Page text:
May 20th, 2012| Topic: RaMbLeS | 2


It is always hard to model and study social interactions and the effects these interactions have on our behavior. But one researcher with the National Bureau of Economic Research, Cambridge, MA, attempted to do just that. Bruce Sacerdote studied peer effects in a setting where peers are randomly assigned: entering freshmen in Dartmouth College are randomly assigned dorms and roommates. In one smooth stroke, Sacerdote eliminated the self-selection bias by which roommates normally select one another based on certain known characteristics—city of origin, major of study, interests in leisure, etc.

He found, perhaps not surprisingly, that level of academic effort was significantly dependent on peer effects and interactions. In other words, one studied harder and did better in courses, if one associated with peers with good study habits. And Sacerdote discovered that roommate’s behavior (academic effort and studiousness) played a greater role in this than the roommate’s background, parental income and education, student high school GPA, fraternity membership, and whether or not the student reported drinking beer in the past year, etc.

And he crunches all the data (it gets too mathematical for me):

For two roommates i and j,
(1)  GPAi = d + a* ACAi + b* ACAj + γ*GPAj + εi
(2)  GPAj = d + a* ACAj + b* ACAi + γ*GPAi + εj
where ei and ej ~ N(0, σe2) .

Etc. (And it only gets worse.)

But here’s the bottom line:

I find that roommate peer effects are important influences in freshman year GPA ….”

[Parents, take note!]

In other words, for some things at least (here, freshman year GPA), you become like the ones with whom you associate.

The Book of Proverbs agrees:

He who walks with wise men will be wise ….
Proverbs 13:20

But Proverbs also warns one that the corollary is also possible: for some things at least, there is the danger of becoming like the evil ones with whom I may associate.

… but the companion of fools will suffer harm.
Proverbs 13:20

Intoxication and gluttony and anger are also, apparently contagious!

Do not be with heavy drinkers of wine,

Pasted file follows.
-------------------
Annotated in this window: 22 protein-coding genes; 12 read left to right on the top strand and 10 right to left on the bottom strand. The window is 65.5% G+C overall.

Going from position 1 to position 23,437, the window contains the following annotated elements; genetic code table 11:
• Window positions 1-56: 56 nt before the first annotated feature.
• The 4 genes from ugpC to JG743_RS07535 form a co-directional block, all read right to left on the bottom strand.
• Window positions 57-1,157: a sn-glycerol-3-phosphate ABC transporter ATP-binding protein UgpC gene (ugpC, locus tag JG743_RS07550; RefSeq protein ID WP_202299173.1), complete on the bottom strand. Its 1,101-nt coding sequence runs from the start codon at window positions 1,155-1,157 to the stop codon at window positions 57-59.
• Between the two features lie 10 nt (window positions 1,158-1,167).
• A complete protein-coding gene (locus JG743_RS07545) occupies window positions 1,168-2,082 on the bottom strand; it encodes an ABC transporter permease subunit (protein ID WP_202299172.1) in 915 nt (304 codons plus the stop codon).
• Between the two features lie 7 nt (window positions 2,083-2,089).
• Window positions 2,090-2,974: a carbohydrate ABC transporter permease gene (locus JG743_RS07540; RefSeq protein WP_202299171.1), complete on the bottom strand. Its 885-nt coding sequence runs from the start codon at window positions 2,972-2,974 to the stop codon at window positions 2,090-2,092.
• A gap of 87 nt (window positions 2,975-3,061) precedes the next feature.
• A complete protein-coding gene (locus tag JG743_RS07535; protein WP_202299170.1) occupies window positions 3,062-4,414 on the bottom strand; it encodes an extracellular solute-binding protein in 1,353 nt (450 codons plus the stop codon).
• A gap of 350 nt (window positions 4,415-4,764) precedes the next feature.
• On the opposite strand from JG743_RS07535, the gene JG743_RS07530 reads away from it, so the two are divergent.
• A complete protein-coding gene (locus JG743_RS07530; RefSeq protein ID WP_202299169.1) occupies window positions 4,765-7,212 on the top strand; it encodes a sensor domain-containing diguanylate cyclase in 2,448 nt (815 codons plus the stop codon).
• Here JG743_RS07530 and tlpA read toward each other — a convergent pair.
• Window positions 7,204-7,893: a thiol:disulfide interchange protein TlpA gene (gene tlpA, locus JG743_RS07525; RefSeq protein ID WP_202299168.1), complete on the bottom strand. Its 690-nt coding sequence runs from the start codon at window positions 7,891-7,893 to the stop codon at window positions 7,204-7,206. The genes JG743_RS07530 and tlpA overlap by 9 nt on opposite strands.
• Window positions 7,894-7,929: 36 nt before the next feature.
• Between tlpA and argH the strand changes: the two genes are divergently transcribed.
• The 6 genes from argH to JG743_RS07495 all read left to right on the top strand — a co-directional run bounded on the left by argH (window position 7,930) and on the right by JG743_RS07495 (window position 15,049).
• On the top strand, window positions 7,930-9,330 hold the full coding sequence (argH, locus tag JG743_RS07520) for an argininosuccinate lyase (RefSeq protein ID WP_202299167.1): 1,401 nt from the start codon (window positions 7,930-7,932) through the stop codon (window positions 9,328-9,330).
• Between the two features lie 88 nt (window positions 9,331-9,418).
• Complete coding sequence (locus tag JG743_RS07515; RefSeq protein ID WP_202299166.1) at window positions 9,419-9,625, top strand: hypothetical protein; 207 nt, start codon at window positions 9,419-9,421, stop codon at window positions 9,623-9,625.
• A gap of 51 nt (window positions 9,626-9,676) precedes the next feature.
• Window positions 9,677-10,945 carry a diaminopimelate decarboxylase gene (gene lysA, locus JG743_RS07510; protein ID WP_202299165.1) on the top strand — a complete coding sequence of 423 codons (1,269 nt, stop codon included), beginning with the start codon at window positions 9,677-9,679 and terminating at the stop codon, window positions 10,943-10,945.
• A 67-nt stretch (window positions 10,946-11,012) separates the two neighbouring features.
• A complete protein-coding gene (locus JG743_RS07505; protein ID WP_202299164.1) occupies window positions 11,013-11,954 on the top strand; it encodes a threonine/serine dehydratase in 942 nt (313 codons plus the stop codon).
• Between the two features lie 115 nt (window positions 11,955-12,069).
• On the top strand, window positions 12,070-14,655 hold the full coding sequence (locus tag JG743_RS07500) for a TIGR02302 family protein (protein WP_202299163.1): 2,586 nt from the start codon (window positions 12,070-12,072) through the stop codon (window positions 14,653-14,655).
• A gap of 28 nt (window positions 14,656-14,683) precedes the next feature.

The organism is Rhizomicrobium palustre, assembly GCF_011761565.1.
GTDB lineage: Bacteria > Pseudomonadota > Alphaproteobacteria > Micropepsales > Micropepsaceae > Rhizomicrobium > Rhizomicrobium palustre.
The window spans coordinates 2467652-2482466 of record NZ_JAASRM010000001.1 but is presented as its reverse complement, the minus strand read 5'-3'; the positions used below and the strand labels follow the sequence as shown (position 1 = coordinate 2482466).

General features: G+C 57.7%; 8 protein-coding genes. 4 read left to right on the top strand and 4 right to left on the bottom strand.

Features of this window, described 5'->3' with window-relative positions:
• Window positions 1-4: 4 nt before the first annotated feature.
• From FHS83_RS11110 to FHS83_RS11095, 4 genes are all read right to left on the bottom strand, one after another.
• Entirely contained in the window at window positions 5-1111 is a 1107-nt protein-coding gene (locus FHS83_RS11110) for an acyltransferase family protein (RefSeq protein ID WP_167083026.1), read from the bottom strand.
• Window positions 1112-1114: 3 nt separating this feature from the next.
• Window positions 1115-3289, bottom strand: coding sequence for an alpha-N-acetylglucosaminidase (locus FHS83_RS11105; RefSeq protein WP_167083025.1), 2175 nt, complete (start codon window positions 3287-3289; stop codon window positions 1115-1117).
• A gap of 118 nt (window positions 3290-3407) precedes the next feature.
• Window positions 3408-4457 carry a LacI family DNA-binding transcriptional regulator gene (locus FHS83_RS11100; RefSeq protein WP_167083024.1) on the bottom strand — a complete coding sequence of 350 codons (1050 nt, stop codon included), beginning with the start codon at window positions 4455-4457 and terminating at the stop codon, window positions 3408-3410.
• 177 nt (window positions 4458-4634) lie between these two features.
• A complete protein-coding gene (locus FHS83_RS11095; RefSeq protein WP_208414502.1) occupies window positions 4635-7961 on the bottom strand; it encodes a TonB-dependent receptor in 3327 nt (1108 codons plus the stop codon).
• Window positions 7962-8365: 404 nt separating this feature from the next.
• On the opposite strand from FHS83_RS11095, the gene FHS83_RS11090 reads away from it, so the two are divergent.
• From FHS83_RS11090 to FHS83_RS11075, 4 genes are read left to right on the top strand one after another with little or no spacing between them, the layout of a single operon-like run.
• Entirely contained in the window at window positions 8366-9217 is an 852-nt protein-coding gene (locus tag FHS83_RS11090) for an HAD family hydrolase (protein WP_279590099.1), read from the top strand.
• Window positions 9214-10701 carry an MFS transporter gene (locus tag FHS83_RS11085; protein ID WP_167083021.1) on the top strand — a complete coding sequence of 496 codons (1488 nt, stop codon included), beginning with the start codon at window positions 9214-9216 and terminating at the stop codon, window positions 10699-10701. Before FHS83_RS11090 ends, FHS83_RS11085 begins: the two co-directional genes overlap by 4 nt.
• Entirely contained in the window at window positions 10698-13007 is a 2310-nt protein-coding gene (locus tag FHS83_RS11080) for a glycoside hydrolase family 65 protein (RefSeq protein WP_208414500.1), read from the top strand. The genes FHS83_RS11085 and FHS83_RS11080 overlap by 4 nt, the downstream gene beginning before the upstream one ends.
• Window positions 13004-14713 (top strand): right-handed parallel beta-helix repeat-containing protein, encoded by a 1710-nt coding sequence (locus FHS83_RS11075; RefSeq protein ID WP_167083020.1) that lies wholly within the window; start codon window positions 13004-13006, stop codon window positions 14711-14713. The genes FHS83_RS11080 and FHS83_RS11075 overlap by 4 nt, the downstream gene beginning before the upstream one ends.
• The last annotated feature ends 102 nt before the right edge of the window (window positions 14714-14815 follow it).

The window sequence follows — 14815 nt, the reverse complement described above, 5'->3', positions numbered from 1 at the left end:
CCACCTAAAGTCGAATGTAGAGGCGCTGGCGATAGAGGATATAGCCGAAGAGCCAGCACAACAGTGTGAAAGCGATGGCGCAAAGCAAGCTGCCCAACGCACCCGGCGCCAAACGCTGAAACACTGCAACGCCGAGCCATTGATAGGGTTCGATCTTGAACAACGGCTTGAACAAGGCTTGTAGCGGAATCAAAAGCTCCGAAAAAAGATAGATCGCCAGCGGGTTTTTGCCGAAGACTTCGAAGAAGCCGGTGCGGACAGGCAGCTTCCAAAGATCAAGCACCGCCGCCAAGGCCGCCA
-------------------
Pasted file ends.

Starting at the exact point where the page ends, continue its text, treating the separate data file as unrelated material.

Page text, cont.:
Or with gluttonous eaters of meat;
For the heavy drinker and the glutton will come to poverty,
And drowsiness will clothe one with rags.
Proverbs 23:20–21

Do not associate with a man given to anger;
Or go with a hot-tempered man,
Or you will learn his ways
And find a snare for yourself.
Proverbs 22:24–25

Later, Paul cites a third-century BC Greek dramatist, Menander, to make the same point.

Do not be deceived: “Bad company corrupts good morals.”
1 Corinthians 15:33

On the other hand, in the Bible, children of God are commanded to be good influences, as models and examples of Christlikeness.

Do all things without grumbling or disputing;
… children of God above reproach
in the midst of a crooked and perverse generation,
among whom you appear as lights in the world.
Philippians 2:14–15

Let no one look down on your youthfulness,
but rather in speech, conduct, love, faith and purity,
show yourself an example of those who believe.
1 Timothy 4:12

In all things show yourself to be an example of good deeds,
with purity in doctrine, dignified,
sound in speech which is beyond reproach.
Titus 2:7–8

After all, that’s what Christians are called for.

But you are a chosen race, a royal priesthood,
a holy nation, a people for God’s own possession,
so that you may proclaim the excellencies of Him
who has called you out of darkness into His marvelous light.
1 Peter 2:9

Lights in a dark world. Modeling Christlikeness!


  1. Scout May 21, 2012 at 8:24 am

    No wonder Ivy League professors get paid so much . . . their insights are brilliant!


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